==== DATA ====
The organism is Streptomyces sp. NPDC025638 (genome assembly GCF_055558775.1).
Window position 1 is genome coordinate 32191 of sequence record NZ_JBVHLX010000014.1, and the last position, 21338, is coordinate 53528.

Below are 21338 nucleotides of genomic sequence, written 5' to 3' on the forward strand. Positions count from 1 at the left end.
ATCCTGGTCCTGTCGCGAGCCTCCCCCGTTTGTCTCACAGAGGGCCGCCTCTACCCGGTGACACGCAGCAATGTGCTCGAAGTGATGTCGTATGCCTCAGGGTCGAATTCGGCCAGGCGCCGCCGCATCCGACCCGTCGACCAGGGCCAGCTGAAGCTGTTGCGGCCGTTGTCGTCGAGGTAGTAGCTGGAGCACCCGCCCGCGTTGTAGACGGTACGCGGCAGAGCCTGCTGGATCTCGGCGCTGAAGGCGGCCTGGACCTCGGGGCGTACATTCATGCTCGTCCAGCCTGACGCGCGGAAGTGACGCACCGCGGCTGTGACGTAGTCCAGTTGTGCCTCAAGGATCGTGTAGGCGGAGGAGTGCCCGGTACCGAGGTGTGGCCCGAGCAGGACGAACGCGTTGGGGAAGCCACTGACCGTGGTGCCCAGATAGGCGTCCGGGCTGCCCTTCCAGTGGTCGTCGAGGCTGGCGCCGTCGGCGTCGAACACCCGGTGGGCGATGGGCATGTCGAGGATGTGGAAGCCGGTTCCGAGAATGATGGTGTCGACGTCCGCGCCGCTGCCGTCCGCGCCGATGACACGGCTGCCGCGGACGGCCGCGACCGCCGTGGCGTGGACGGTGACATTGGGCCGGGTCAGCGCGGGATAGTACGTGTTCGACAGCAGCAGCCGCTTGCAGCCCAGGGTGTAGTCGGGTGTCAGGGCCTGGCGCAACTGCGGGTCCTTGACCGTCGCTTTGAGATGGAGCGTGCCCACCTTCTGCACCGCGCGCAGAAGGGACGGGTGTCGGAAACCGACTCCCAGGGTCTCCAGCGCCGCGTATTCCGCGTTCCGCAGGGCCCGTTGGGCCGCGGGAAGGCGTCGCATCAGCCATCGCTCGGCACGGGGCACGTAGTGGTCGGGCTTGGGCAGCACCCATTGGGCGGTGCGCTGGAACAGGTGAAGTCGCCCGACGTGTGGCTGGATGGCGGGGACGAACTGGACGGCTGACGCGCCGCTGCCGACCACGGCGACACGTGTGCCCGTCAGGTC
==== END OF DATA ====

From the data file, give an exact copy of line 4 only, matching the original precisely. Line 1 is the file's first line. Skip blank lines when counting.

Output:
ATCCTGGTCCTGTCGCGAGCCTCCCCCGTTTGTCTCACAGAGGGCCGCCTCTACCCGGTGACACGCAGCAATGTGCTCGAAGTGATGTCGTATGCCTCAGGGTCGAATTCGGCCAGGCGCCGCCGCATCCGACCCGTCGACCAGGGCCAGCTGAAGCTGTTGCGGCCGTTGTCGTCGAGGTAGTAGCTGGAGCACCCGCCCGCGTTGTAGACGGTACGCGGCAGAGCCTGCTGGATCTCGGCGCTGAAGGCGGCCTGGACCTCGGGGCGTACATTCATGCTCGTCCAGCCTGACGCGCGGAAGTGACGCACCGCGGCTGTGACGTAGTCCAGTTGTGCCTCAAGGATCGTGTAGGCGGAGGAGTGCCCGGTACCGAGGTGTGGCCCGAGCAGGACGAACGCGTTGGGGAAGCCACTGACCGTGGTGCCCAGATAGGCGTCCGGGCTGCCCTTCCAGTGGTCGTCGAGGCTGGCGCCGTCGGCGTCGAACACCCGGTGGGCGATGGGCATGTCGAGGATGTGGAAGCCGGTTCCGAGAATGATGGTGTCGACGTCCGCGCCGCTGCCGTCCGCGCCGATGACACGGCTGCCGCGGACGGCCGCGACCGCCGTGGCGTGGACGGTGACATTGGGCCGGGTCAGCGCGGGATAGTACGTGTTCGACAGCAGCAGCCGCTTGCAGCCCAGGGTGTAGTCGGGTGTCAGGGCCTGGCGCAACTGCGGGTCCTTGACCGTCGCTTTGAGATGGAGCGTGCCCACCTTCTGCACCGCGCGCAGAAGGGACGGGTGTCGGAAACCGACTCCCAGGGTCTCCAGCGCCGCGTATTCCGCGTTCCGCAGGGCCCGTTGGGCCGCGGGAAGGCGTCGCATCAGCCATCGCTCGGCACGGGGCACGTAGTGGTCGGGCTTGGGCAGCACCCATTGGGCGGTGCGCTGGAACAGGTGAAGTCGCCCGACGTGTGGCTGGATGGCGGGGACGAACTGGACGGCTGACGCGCCGCTGCCGACCACGGCGACACGTGTGCCCGTCAGGTC